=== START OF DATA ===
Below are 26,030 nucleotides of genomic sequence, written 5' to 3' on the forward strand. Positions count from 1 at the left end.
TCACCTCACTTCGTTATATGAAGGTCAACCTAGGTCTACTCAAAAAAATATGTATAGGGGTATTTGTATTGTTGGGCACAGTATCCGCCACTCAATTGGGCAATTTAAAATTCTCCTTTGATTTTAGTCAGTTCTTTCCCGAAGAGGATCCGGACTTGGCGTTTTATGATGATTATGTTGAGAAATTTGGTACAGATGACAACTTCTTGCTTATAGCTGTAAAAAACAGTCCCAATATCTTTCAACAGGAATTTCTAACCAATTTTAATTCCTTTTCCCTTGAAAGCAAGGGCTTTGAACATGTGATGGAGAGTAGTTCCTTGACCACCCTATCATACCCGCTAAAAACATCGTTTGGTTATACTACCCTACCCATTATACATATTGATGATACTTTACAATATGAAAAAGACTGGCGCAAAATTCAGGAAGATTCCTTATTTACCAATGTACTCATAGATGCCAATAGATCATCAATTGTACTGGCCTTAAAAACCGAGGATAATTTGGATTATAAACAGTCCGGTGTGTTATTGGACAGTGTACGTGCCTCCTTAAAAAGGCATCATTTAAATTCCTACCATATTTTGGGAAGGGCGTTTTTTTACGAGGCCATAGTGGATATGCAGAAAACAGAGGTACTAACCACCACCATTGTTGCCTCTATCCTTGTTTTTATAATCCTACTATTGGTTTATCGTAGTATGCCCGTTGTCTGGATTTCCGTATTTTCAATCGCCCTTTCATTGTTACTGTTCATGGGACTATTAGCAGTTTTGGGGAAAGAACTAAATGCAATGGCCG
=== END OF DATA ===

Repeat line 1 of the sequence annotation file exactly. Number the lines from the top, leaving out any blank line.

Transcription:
Below are 26,030 nucleotides of genomic sequence, written 5' to 3' on the forward strand. Positions count from 1 at the left end.